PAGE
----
Published: July 11, 2013
He tried his best, but his horse just didn't buck Thursday.
A score of 79 points meant he probably won't earn a paycheck at the 73rd Pikes Peak or Bust Rodeo Days at the Norris-Penrose Event Center.
Some cowboys, in the heat of the moment after seeing their hard work destroyed by their four-legged counterparts, might toss their hats in disgust or let their true feelings show.
Not Kaycee Feild.
These days, the two-time and reigning world bareback riding champion takes things in stride, and it has nothing to do with the fact that he's ranked No. 1 in the world standings.
Instead, the reality of war and service overseas has brought Feild to his senses. For the past five years around Memorial Day as part of the Wrangler National Patriot program, Feild has represented his country to help raise money for fallen soldiers and their families, and mostly to spread good will to weary service members in Afghanistan.
"We just go over there to try to bring a smile to their face," said Feild, the son of five-time world champion and ProRodeo Hall of Famer Lewis Feild. "I just talk about home and things they enjoy doing. You go over there, and they have this glaze in their eyes. It looks miserable."
So miserable that Feild admits he's ready to return to his rodeo season after 10 days halfway across the world. He can't fathom having to stomach those conditions for up to one year.
"I can't explain how horrible the place is, and it gives you a new appreciation for our soldiers," Feild said. "You hear the stories, but until you go over their and see it firsthand, it's very grounding. It knocks you back and takes you back to reality."
Last year, Feild resumed his rodeo season and soon after earned a share of the title at the Reno (Nev.) Rodeo, one of the Professional Rodeo Cowboys Association's richest regular-season rodeos. The year before, he had the top-scored bareback ride at the Sisters (Ore.) Rodeo, annually held in mid-June.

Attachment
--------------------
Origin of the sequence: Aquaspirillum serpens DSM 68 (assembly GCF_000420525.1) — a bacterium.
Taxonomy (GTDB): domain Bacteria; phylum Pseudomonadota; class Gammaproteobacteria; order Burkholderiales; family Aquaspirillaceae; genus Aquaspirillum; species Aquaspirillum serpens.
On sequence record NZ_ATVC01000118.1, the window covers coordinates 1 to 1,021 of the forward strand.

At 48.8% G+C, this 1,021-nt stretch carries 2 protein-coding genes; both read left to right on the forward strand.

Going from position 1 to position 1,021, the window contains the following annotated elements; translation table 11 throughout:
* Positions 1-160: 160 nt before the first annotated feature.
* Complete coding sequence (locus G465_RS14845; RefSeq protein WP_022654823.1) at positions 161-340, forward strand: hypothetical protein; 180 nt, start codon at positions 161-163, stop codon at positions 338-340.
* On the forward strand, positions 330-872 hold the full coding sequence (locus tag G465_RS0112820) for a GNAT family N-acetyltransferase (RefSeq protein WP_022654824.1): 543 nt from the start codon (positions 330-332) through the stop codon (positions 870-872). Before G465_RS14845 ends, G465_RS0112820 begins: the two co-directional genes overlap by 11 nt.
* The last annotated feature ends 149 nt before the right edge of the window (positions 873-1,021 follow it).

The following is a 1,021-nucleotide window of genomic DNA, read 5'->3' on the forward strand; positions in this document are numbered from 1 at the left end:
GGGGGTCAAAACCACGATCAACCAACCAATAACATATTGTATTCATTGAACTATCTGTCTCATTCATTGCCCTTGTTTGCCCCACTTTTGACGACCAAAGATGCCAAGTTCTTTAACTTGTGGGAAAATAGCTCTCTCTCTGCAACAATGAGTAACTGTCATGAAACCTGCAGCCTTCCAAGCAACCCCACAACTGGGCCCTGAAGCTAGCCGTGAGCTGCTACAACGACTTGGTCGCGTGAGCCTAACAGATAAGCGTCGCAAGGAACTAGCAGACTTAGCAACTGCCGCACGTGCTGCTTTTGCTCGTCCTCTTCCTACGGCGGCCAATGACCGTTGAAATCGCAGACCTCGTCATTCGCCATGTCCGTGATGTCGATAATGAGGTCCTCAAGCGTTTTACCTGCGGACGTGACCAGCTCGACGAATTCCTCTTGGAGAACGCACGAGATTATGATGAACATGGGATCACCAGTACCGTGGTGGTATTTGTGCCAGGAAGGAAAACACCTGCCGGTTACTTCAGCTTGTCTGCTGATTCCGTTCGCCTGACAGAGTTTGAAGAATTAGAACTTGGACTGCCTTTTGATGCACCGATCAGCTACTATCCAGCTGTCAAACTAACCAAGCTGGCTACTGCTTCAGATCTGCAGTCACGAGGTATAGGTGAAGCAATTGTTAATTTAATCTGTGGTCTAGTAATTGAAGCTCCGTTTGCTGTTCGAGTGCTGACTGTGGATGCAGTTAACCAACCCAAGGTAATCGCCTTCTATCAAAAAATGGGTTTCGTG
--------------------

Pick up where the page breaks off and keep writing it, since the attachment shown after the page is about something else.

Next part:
While his livelihood takes place, eight seconds at a time on the back of a fierce bucking horse, his priceless time shaking hands and sharing stories a world away certainly seems to re-energize the cowboy, who calls Spanish Fork, Utah, home.
"It's good for me to go," Feild said. "I go out there and forget about rodeo, and I get the craving back. I come back fresh and ready for the summer. My time there has definitely been a big factor, not only in my competitiveness, but each and every day of my life with my family and kids. We take a lot for granted."
Feild takes that to heart, making sure to put his rough night in perspective.
Many others in uniform, as Feild attests, have a different viewpoint of what a rough night really means.
"It looks miserable over there, and when I shake one of their hands, it brightens their day for a week or a month," Feild said. "I'm a lucky and fortunate young man, getting to do what I love because people like that are fighting for us."